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How to set up your business

Once you have chosen your business structure, you are ready to start setting up your business. Every business structure has different accounting and reporting requirements.
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You should choose a business name. As a sole trader, you do not have to register a business name but you need to publicise a fixed point of contact so that people connect the business name with you in your capacity as a sole trader (eg a statement on your business stationery: 'Mary Brown trading as 'Heaven Scent Cosmetics', 123 High Street ...etc').

As soon as you can after starting your business, you must register for self-assessment with HMRC.

For more information on your responsibilities as a sole trader, read Running your business.

You should choose a name for the partnership. For more information, read How to choose a name for your business. As a partnership, you do not have to register a business name but you need to publicise a fixed point of contact so that people connect the business name with you in your capacity as a business partnership (eg a statement on your business stationery: 'John Smith and partners, 234 High Street ...etc').

You must choose a 'nominated partner' who is responsible for administration and tax returns.

The nominated partner must register the partnership for self-assessment with HMRC  via the Government Gateway. The other partners must register for self-assessment with HMRC. If you register later than 5 October in the second year of your business, you could be charged with a penalty.

To be clear about your relationship with your partners, you can consider drawing up a Partnership agreement. Read Setting up a partnership for more information.

For more information on the different types of partnership, read Types of partnership. For more information on your responsibilities when running a business partnership, read Running your business.

You should choose a company name, for more information on this, read How to choose a name for your business. You must register the company with Companies House. You can do this online, by post or using an agent, for more information see here. The registration fee payable will depend on the service you choose.

Within 3 months of trading, your company needs to be registered for corporation tax. For most businesses, this is done at the same time as registering with Companies House, failure to do so may result in a penalty - for further information, read the government guidance.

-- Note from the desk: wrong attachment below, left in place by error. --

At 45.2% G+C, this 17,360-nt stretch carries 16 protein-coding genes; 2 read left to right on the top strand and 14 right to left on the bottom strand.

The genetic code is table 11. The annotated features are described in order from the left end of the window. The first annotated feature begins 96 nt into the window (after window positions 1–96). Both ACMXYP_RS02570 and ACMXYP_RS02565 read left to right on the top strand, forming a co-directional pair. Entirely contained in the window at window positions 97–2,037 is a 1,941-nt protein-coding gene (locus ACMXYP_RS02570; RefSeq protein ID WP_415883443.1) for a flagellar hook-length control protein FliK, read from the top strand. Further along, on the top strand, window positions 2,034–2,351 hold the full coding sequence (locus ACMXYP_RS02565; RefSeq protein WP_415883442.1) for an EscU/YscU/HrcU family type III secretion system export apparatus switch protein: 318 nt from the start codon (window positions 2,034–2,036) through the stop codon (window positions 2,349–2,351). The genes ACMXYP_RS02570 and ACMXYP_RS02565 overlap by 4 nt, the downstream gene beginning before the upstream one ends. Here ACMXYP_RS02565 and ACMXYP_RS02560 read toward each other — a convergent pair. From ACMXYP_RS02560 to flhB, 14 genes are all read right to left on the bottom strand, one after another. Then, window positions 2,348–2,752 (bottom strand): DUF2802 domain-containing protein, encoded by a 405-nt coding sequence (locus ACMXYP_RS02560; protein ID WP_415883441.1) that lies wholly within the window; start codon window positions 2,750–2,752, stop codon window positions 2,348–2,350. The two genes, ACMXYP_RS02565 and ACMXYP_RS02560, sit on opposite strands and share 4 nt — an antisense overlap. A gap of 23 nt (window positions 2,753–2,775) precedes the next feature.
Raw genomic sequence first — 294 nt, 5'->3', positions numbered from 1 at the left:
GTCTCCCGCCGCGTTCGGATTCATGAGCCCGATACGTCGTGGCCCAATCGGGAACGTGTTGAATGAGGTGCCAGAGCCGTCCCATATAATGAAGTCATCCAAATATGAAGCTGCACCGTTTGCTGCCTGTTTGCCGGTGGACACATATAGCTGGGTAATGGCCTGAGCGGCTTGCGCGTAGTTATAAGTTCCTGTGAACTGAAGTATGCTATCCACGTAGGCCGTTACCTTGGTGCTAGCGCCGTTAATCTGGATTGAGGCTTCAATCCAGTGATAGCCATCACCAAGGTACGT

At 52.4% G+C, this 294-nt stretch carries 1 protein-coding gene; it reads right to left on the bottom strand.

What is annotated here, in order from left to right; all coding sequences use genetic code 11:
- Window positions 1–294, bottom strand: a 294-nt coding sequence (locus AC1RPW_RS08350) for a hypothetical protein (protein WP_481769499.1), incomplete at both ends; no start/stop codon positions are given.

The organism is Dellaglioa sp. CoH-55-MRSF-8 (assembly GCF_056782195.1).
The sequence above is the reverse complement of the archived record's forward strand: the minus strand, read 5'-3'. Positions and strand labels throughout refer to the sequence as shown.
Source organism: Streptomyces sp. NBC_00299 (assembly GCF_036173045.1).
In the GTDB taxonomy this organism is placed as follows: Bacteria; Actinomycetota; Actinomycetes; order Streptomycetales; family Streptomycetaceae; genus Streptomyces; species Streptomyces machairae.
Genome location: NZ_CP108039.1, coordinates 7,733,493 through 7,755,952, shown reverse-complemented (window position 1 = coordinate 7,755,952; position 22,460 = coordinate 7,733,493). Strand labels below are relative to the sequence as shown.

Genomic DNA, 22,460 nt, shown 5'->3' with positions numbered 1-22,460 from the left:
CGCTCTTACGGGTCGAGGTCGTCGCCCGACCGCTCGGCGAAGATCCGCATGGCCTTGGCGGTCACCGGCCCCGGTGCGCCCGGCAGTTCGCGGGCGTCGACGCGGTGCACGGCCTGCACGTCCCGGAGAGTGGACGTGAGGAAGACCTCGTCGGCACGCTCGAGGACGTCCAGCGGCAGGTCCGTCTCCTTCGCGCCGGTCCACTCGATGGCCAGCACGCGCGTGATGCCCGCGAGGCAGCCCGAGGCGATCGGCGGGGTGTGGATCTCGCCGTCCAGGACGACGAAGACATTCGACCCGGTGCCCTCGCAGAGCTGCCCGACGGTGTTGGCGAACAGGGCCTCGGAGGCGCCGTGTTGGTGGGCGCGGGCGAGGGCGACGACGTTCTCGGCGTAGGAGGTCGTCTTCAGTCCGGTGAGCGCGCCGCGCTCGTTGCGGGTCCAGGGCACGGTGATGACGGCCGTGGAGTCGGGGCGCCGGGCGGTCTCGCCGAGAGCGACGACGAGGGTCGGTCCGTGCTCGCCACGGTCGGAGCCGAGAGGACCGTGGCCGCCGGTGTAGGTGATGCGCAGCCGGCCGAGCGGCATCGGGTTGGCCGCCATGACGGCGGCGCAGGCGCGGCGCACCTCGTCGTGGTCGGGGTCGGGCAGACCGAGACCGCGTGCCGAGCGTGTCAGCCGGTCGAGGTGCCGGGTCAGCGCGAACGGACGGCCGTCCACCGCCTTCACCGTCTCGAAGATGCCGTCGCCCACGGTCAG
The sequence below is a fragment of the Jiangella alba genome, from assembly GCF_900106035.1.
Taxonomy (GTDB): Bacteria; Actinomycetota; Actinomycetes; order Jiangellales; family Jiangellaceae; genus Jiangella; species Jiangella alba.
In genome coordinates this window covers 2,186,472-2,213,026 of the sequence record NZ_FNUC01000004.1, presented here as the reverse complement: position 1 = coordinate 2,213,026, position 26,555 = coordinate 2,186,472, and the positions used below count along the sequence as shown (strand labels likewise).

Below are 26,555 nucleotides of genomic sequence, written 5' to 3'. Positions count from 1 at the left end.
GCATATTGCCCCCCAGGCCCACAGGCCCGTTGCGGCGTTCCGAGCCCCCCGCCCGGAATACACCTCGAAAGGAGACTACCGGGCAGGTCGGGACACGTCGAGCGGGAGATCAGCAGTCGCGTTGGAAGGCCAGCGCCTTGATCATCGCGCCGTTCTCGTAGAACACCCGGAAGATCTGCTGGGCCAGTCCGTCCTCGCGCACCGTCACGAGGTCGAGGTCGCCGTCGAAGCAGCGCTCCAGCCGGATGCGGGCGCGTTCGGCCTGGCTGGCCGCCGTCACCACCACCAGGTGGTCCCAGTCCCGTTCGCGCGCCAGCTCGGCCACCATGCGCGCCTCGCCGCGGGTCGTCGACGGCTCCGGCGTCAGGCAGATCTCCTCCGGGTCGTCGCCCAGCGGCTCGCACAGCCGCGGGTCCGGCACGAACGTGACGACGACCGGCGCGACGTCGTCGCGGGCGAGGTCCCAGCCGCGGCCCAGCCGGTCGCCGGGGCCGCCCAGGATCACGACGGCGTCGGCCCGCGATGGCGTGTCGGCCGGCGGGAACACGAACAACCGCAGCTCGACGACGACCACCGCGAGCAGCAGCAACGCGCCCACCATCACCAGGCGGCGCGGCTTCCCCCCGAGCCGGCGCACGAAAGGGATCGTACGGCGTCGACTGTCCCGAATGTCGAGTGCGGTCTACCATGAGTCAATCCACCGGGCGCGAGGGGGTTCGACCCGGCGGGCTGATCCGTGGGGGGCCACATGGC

For more information on registering a company, read How to register a company in 5 steps. To find out more about your responsibilities when running a company read Running your business.

Limited Liability Partnership (LLP)

Choose a name for the LLP.

You must register the LLP at Companies House – for more information see here.

It's also worth considering putting in place an LLP Agreement.

Read Setting up a partnership for more information on setting up an LLP. For more information on your responsibilities when running an LLP, read Running your business.

Scottish Limited Partnership (SLP)

Choose a name for the SLP.

You must register the SLP at Companies House - for more information see here.

Read Setting up a partnership for more information on setting up an SLP. For more information on your responsibilities when running an SLP, read Running your business.

This is all about considering the pros and cons. You should think about the following: 

  • if personal finances should be separate from the business

  • time spent on setting up a company, LLP or SLP and the additional administration involved

  • financial information about the business being public in the case of a limited company, LLP or SLP

  • how the public perceives entities that are registered and regulated by Companies House (eg companies, LLPs and SLPs)

When deciding on the best route, you should also consider tax efficiency issues. The amount of tax paid and eligibility for certain tax reliefs and grants will depend on your choices.

An accountant or tax advisor can help out and lead to savings over the long term.

Make your Business plan
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Answer a few questions. We'll take care of the rest

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